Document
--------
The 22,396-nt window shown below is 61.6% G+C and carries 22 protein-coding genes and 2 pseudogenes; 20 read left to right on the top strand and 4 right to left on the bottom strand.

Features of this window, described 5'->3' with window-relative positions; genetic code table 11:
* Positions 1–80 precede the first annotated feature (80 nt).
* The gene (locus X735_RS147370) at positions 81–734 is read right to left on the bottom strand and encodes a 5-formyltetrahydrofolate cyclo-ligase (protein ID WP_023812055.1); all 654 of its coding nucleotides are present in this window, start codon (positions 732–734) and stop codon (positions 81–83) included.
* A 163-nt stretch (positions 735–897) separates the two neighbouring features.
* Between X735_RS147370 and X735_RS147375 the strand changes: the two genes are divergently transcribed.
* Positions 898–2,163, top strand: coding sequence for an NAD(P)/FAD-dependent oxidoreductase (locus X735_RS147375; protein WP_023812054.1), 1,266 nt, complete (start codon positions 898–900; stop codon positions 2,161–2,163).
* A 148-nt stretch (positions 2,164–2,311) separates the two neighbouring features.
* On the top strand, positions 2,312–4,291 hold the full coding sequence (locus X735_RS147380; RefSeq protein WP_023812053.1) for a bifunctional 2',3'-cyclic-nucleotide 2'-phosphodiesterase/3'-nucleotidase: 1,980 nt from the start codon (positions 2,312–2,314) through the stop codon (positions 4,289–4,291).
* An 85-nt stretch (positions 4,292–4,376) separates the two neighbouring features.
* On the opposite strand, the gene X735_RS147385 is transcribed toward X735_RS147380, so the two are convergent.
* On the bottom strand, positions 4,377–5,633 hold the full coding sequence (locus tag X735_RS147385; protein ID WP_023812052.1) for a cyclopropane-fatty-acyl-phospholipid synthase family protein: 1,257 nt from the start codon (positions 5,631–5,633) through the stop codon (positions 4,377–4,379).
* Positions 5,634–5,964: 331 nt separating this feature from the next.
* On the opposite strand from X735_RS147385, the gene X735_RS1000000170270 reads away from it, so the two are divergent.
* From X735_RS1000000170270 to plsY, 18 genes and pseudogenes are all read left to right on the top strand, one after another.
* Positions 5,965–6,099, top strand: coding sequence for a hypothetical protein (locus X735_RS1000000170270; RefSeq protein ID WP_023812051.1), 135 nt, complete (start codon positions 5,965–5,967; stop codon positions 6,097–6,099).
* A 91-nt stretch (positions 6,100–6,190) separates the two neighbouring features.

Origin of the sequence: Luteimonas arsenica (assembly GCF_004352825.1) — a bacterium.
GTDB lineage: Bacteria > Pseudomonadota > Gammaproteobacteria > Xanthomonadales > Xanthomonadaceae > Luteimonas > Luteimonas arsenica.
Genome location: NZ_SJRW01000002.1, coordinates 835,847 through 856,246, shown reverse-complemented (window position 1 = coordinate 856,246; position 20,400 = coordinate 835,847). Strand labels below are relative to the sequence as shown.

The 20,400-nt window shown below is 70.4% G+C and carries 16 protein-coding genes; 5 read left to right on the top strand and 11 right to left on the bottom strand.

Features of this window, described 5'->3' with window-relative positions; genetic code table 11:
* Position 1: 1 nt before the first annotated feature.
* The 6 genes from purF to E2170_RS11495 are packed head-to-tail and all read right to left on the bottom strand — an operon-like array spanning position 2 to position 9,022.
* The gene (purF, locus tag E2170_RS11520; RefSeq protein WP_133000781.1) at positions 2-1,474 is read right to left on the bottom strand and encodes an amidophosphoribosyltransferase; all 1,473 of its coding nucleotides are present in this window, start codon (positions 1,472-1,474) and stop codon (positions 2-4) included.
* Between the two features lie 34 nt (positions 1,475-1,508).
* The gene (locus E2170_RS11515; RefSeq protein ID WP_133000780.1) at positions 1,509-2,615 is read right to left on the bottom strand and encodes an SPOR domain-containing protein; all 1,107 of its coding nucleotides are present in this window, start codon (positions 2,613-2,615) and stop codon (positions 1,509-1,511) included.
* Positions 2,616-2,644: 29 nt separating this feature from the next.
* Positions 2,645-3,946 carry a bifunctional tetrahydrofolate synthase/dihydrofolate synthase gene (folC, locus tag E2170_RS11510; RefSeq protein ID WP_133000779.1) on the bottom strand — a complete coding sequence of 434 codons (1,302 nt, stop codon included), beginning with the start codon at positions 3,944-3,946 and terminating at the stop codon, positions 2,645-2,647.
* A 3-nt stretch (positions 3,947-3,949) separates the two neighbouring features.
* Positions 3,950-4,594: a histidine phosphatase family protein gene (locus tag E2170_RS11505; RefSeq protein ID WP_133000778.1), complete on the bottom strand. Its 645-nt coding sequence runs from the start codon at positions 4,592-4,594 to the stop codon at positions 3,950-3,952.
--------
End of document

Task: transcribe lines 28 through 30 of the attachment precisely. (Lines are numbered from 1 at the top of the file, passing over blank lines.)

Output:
* Positions 2,616-2,644: 29 nt separating this feature from the next.
* Positions 2,645-3,946 carry a bifunctional tetrahydrofolate synthase/dihydrofolate synthase gene (folC, locus tag E2170_RS11510; RefSeq protein ID WP_133000779.1) on the bottom strand — a complete coding sequence of 434 codons (1,302 nt, stop codon included), beginning with the start codon at positions 3,944-3,946 and terminating at the stop codon, positions 2,645-2,647.
* A 3-nt stretch (positions 3,947-3,949) separates the two neighbouring features.